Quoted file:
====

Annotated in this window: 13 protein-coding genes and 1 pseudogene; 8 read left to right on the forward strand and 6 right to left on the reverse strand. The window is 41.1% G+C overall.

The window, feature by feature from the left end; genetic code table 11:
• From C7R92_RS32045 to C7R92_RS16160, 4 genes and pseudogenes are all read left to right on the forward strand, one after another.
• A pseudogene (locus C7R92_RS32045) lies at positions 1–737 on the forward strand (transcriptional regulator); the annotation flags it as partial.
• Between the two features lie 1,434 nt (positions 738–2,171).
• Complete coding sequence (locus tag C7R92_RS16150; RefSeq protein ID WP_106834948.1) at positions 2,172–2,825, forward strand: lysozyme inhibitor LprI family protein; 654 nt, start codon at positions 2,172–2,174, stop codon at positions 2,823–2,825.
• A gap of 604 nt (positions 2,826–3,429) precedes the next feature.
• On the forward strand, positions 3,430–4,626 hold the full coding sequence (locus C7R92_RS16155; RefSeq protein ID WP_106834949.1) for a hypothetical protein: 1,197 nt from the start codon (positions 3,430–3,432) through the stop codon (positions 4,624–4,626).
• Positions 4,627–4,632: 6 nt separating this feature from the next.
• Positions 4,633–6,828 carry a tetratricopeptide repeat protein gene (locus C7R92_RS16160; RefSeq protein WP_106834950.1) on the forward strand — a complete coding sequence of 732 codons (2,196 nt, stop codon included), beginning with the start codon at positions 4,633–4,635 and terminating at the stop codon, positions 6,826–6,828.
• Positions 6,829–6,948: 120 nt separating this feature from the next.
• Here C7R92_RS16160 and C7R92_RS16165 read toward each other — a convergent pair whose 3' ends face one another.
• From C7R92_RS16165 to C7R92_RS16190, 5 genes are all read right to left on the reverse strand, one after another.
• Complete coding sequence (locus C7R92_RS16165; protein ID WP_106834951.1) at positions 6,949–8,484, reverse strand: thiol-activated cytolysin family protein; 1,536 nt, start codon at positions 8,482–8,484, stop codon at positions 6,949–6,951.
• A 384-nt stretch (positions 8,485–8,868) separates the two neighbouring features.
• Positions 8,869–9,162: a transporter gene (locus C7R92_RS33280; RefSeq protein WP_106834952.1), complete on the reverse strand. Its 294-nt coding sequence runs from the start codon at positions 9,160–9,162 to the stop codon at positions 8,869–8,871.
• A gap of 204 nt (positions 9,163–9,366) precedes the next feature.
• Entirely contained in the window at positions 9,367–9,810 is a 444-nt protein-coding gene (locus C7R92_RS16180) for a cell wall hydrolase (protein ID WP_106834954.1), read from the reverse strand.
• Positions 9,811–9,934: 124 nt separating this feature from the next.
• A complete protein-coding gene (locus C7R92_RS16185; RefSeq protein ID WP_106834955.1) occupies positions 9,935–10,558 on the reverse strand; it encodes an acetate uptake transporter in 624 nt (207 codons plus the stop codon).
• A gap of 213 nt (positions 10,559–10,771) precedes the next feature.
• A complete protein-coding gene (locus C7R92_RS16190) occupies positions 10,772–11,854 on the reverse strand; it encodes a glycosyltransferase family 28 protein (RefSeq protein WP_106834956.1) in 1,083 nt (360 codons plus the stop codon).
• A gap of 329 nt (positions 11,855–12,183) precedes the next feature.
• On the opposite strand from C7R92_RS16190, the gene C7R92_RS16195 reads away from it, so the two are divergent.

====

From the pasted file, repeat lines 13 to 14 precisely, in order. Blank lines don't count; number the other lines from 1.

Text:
• From C7R92_RS16165 to C7R92_RS16190, 5 genes are all read right to left on the reverse strand, one after another.
• Complete coding sequence (locus C7R92_RS16165; protein ID WP_106834951.1) at positions 6,949–8,484, reverse strand: thiol-activated cytolysin family protein; 1,536 nt, start codon at positions 8,482–8,484, stop codon at positions 6,949–6,951.